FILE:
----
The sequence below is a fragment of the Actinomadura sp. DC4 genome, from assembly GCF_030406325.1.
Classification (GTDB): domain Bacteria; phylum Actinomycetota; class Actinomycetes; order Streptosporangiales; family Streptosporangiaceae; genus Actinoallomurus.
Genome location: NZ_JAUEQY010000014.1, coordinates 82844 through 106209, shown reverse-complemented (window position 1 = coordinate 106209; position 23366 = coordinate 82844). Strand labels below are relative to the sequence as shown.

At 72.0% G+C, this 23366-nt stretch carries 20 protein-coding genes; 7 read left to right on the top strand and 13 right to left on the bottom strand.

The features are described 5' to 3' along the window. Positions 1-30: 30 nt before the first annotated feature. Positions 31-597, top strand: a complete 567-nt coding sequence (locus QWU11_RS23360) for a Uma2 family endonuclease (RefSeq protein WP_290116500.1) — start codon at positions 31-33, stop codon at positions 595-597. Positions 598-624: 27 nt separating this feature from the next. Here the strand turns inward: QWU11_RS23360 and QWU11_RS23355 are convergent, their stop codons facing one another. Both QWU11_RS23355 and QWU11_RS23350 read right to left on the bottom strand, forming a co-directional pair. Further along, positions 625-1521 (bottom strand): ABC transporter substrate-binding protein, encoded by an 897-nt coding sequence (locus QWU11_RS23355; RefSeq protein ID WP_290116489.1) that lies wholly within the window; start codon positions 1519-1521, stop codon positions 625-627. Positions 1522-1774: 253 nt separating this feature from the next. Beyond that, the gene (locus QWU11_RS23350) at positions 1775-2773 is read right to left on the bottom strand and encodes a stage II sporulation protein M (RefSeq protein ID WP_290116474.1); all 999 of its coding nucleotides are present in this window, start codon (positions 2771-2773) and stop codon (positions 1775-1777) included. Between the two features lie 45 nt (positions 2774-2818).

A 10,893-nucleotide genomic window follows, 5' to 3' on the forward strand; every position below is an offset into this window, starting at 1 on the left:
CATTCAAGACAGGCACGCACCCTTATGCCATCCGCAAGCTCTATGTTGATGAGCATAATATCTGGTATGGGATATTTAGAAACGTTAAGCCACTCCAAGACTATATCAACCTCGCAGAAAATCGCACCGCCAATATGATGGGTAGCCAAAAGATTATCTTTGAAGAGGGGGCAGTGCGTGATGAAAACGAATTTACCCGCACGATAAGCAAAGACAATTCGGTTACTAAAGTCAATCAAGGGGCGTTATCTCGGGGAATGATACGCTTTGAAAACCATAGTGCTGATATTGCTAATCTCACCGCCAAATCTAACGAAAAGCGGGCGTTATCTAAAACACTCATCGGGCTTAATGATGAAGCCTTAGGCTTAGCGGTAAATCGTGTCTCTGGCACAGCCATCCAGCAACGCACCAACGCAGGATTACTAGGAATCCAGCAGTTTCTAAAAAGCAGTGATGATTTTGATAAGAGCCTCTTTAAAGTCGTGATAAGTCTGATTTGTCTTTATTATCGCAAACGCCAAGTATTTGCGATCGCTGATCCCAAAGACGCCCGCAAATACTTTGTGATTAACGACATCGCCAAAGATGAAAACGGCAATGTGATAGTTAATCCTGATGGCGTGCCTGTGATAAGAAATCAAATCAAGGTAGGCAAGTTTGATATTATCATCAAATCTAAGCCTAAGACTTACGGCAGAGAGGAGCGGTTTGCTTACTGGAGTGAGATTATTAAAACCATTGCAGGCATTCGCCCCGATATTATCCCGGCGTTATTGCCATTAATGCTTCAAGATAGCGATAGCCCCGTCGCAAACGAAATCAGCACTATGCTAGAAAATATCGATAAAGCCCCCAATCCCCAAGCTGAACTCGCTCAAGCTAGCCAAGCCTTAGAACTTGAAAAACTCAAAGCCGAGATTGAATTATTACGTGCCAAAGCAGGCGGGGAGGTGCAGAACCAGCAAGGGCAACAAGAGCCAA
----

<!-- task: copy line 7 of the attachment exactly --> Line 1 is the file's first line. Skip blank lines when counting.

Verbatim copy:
CATTCAAGACAGGCACGCACCCTTATGCCATCCGCAAGCTCTATGTTGATGAGCATAATATCTGGTATGGGATATTTAGAAACGTTAAGCCACTCCAAGACTATATCAACCTCGCAGAAAATCGCACCGCCAATATGATGGGTAGCCAAAAGATTATCTTTGAAGAGGGGGCAGTGCGTGATGAAAACGAATTTACCCGCACGATAAGCAAAGACAATTCGGTTACTAAAGTCAATCAAGGGGCGTTATCTCGGGGAATGATACGCTTTGAAAACCATAGTGCTGATATTGCTAATCTCACCGCCAAATCTAACGAAAAGCGGGCGTTATCTAAAACACTCATCGGGCTTAATGATGAAGCCTTAGGCTTAGCGGTAAATCGTGTCTCTGGCACAGCCATCCAGCAACGCACCAACGCAGGATTACTAGGAATCCAGCAGTTTCTAAAAAGCAGTGATGATTTTGATAAGAGCCTCTTTAAAGTCGTGATAAGTCTGATTTGTCTTTATTATCGCAAACGCCAAGTATTTGCGATCGCTGATCCCAAAGACGCCCGCAAATACTTTGTGATTAACGACATCGCCAAAGATGAAAACGGCAATGTGATAGTTAATCCTGATGGCGTGCCTGTGATAAGAAATCAAATCAAGGTAGGCAAGTTTGATATTATCATCAAATCTAAGCCTAAGACTTACGGCAGAGAGGAGCGGTTTGCTTACTGGAGTGAGATTATTAAAACCATTGCAGGCATTCGCCCCGATATTATCCCGGCGTTATTGCCATTAATGCTTCAAGATAGCGATAGCCCCGTCGCAAACGAAATCAGCACTATGCTAGAAAATATCGATAAAGCCCCCAATCCCCAAGCTGAACTCGCTCAAGCTAGCCAAGCCTTAGAACTTGAAAAACTCAAAGCCGAGATTGAATTATTACGTGCCAAAGCAGGCGGGGAGGTGCAGAACCAGCAAGGGCAACAAGAGCCAA